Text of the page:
Is it time to shorten medical education in the U.S.?

Shortening U.S. medical education can significantly improve U.S. population health. As patients and stakeholders of U.S. health care, we are at crisis levels. There are not enough primary care doctors for the U.S. population — a basic human need for health and safety — which creates inequities. Peer-reviewed medical literature and mainstream media both document the highest burnout rates are in primary care and ER doctors, especially since the pandemic, particularly in female physicians, who are half the U.S. physician workforce.

The Commonwealth Fund showed in 2021 that the U.S. has the lowest percentage of primary care doctors (20 percet) compared to all the other developed nations, who have 50 percent of their doctors practicing primary care. Last year in The Atlantic, an article showed the U.S. to have both the highest medical student debt and patient debt of any country.

Data from WHO show that we have the lowest birth survival rate of any developed country, especially for Black mothers, and are worse than Cuba for many health care metrics such as maternal health.

Our mutual interests should be to have primary care access, decrease health care costs, and improve U.S. public health outcomes. U.S. minorities, particularly Blacks, are severely impacted by the shortage of primary care doctors. Both urban and rural regions have need for more primary care. Many U.S. minorities seek primary health care in more costly settings such as ERs; others experience delays in health care, which results in higher costs and inferior outcomes. When patients must receive care in ERs, it is more costly to patients, insurers, and the health care system.

Jonas and Kovner’s book Healthcare Delivery in the United States shows minorities’ health care outcomes improve when treated by doctors of similar ethnicity. However, there is a shortage of minority doctors due to the educational costs in the U.S., which are a barrier for many, especially students of color. By reducing medical student debt, more students will want to become primary care doctors and practice in areas of need.

Historically, college debt has outpaced inflation. Compounding the medical student debt is the fact we have the longest medical training time of any country, which typically takes ten years in the U.S. (four years of undergraduate college, with a typical two “gap years” students take to gain admission, followed by four years of medical school), compared to six years in most countries. Note: Regardless of the country where a medical student is educated, there are an additional three-plus years of residency training before they can practice medicine. We update our children’s education every five to ten years but fail to do this with U.S. medical education. In 2012, Health care economists Emmanuel and Fuchs predicted U.S. medical education, which is currently based on a 113-year-old model, can be shortened by 30 percentand improve our overall health care.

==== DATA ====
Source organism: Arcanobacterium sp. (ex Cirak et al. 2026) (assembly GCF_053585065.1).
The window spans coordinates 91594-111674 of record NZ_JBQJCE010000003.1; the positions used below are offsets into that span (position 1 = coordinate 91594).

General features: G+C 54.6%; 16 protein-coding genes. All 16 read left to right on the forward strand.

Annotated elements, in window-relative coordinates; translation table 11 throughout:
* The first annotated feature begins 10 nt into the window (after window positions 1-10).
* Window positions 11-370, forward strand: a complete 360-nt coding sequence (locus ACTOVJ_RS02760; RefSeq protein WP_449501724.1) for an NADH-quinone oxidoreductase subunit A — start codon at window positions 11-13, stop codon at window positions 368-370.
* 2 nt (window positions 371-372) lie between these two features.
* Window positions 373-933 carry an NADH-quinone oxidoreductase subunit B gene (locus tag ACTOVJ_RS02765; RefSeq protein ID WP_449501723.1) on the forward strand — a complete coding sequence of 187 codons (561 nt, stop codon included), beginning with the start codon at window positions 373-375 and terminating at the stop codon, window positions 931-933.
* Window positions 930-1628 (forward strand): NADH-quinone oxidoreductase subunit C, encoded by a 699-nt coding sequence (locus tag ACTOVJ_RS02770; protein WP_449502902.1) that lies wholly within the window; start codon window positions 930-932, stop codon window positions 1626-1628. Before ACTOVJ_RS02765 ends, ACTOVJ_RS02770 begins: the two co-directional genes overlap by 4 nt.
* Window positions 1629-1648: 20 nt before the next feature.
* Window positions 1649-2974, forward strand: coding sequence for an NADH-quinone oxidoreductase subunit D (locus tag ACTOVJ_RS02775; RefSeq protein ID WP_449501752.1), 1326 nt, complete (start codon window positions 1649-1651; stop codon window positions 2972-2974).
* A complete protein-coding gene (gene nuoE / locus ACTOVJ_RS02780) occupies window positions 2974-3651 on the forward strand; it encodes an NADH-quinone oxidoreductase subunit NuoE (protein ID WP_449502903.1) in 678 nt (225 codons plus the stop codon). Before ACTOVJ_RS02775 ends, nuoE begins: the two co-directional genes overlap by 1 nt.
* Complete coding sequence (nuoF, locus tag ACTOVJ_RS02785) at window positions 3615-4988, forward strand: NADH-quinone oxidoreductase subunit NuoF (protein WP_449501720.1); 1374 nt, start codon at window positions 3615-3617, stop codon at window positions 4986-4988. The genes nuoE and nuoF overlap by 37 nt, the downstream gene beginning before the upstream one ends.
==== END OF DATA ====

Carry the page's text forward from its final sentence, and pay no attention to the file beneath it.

U.S. medical schools are accredited by the American Association of Medical Colleges (AAMC). By eliminating some elective rotations, U.S. medical education can accommodate a shortened program. Many of the fourth-year rotations are not required to practice primary care or could be picked up as electives during residency training. Medical school applications remain at an all-time high, yielding no loss of tuition income to medical schools. There is a continuous supply of medical students. Currently, there are 21 three-year medical and another 31 seven-year combined (direct admission “accelerated”) undergraduate programs out of 183 total U.S. allopathic medical (MD) and osteopathic medical (DO) schools. They have not experienced any financial losses as applications are at an all-time high. The trend favors shortening U.S. medical schools, which 28 percent of U.S. schools already have done.

By increasing shortened medical schools for those who wish to specialize in primary care to either a three-year medical school or direct admission from undergraduate studies “accelerated” seven-year program, (eliminating the typical two+ “gap” years delay to enter medical school after U.S. college), should incentivize future doctors. Medical students will enter the workforce sooner and start paying federal income tax after just seven years as opposed to the typical ten years mentioned earlier. (This should be beneficial for female doctors who wish to bear children and often have to delay pregnancy due to training time.) The accelerated programs correspond exactly to the economists Emmanuel and Fuchs’s prediction that education time can be reduced by 30 percent. The income taxes at an average current salary of $248K per year for a primary care doctor yields over three years $260K in federal taxes, which is higher than and erases the average medical student debt!

Therefore, by reducing the education time to seven years to entice medical students to pursue primary care, medical school student loans could be effectively wiped out by using the tax collected providing debt relief. This change allows primary care access to increase, health care costs to decrease, and U.S. population health to realize its potential. The result will be to bend the arc of health care access and equity towards justice for all our citizens.

Amol Saxena is a podiatrist.

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